Mental Health - A Target for Workplace Bullying

Nearly a third of people in the UK experience bullying at work

The cost of mental health problems due to bullying amount to over £17 billion to the UK economy each year. Those with mental health problems are among those most likely to be bullied at work. Workplace bullies, like most bullies, seek out a vulnerability in a person that they can exploit. In this instance, the symptoms of mental health problems or simply having a mental health problem, can make you a target for bullying.

Bullying in the workplace can take many forms to threaten you either personally or professionally. Personal bullying could be name-calling, unwanted communication (verbal, physical or written), aggressive behaviour, humiliation, “ganging-up” or isolation. Professional bullying, on the other hand, could be taking the credit for work you have done, or it could be preventing you from carrying out your work, for example not giving you relevant resources.

Bullying can make you lose faith in yourself and feel nervous about going into work. It is known to cause anxiety, depression and even post-traumatic stress disorder (PTSD). Especially for those who already have mental health problems, bullying is a greatly unwanted source of stress within the workplace. The question for employers is: what can be done about it?

If you wish to prevent bullying, then communication is vital:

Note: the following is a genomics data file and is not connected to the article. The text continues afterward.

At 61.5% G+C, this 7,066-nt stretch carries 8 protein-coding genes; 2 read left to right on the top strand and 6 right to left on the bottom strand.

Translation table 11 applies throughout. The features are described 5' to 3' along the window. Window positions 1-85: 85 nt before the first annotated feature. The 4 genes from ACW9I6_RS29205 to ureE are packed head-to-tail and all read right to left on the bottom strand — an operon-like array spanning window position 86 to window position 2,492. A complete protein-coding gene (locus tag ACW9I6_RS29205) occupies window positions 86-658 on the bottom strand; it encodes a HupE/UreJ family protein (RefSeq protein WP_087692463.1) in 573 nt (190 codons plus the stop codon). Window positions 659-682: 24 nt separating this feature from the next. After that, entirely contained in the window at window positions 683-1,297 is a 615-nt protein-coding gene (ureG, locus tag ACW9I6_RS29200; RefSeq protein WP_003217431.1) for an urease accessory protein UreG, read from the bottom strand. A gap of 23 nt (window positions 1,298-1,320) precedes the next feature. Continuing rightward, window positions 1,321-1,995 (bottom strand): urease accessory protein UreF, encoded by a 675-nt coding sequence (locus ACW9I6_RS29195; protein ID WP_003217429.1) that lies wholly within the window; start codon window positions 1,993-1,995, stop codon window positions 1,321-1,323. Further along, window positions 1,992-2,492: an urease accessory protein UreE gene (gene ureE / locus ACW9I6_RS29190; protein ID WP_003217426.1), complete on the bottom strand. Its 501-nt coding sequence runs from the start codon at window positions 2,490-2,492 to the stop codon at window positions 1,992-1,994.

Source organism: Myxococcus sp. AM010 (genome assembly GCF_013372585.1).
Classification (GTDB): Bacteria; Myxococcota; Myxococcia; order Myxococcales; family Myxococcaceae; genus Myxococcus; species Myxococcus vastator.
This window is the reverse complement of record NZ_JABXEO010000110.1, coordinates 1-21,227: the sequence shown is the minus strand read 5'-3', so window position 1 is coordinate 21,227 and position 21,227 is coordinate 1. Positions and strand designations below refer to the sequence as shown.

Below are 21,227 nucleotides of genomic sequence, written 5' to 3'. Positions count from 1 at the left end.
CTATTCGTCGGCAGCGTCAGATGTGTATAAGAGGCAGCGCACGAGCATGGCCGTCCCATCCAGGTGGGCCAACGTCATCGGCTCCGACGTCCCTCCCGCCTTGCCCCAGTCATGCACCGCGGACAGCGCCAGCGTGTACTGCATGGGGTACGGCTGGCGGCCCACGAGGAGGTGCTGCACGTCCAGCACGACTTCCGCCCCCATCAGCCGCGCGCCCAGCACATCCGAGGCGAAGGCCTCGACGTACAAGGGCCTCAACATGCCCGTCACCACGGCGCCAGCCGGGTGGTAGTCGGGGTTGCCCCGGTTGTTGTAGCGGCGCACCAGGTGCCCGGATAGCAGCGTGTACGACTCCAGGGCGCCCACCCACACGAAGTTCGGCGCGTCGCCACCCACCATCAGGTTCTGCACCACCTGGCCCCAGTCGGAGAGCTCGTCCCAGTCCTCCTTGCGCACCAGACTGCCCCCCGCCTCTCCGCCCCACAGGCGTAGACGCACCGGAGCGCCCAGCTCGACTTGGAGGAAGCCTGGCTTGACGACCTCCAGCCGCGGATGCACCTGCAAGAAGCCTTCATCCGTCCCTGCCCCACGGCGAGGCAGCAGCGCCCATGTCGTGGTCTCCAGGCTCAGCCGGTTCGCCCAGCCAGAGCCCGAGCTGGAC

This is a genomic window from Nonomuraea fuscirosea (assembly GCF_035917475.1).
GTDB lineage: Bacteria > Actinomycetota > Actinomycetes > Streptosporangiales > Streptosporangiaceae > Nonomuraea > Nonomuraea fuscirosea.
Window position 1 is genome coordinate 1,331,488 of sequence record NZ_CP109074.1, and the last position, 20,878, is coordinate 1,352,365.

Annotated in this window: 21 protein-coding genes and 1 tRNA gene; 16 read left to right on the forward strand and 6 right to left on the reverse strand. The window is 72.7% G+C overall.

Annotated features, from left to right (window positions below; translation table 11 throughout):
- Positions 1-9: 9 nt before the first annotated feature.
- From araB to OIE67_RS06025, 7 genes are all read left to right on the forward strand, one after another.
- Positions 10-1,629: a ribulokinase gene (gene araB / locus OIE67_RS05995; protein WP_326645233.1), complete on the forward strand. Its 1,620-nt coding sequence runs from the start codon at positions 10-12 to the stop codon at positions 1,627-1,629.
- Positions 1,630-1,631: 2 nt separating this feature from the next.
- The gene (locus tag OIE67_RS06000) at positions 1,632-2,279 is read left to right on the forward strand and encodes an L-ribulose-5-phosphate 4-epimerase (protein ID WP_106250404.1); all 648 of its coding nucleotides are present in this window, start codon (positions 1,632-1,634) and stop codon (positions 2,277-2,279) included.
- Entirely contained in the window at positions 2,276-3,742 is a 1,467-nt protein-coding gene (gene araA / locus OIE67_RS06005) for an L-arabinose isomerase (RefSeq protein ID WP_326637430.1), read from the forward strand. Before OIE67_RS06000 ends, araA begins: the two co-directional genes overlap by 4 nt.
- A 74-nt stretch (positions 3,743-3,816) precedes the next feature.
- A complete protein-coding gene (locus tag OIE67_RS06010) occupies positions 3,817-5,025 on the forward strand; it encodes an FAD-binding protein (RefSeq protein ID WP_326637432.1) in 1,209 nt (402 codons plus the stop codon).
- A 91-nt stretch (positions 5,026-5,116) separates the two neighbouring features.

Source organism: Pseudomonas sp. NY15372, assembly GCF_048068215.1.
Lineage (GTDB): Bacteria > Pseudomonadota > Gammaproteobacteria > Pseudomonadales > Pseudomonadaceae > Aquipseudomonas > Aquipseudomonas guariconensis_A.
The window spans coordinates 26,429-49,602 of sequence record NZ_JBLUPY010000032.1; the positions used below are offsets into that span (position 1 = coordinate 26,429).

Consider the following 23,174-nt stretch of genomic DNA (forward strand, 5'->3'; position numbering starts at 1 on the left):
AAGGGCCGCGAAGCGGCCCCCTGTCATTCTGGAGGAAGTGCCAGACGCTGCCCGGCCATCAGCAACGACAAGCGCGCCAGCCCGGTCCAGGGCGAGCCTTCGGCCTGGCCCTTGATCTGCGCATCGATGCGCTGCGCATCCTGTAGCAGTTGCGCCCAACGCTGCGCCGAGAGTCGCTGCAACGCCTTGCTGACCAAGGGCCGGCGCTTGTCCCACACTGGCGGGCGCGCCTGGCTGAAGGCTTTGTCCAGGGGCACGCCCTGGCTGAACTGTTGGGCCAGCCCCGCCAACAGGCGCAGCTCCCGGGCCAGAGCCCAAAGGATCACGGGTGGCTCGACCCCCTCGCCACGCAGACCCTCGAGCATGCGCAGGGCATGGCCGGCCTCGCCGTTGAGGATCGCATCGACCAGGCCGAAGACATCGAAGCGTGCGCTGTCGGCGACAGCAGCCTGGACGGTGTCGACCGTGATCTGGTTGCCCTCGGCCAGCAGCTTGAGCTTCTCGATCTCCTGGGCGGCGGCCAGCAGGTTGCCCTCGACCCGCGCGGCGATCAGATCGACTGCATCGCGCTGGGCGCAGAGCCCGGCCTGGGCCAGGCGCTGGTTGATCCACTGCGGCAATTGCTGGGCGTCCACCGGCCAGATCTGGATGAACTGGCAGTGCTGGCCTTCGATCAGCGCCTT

• Implement and advertise an anti-bullying policy, outlining expectations of employee behaviour and how employees can make a formal complaint. This shows a lack of tolerance for bullying.
  • Give employees someone who is capable of supporting them through any workplace issue and promote this service. This helps to give an understanding environment for employees.
  • Allowing employees to give anonymous feedback on subjects such as workplace bullying can identify any areas of concern. This means that employees can give their honest opinions and constructive criticism.

To find out more, read the government's advice on workplace bullying. If you have identified that mental health problems are an issue within your organisation, then please visit our mental health services page to find out how we can help you.

If you're looking to improve your line managers' awareness of managing mental health issues, we offer mental health training for managers and online mental health training for managers.

I am an undergraduate BSc Psychology student at the University of Birmingham. I am driven to banish the stigma surrounding mental illness, and to encourage people to better identify and manage their mental health.

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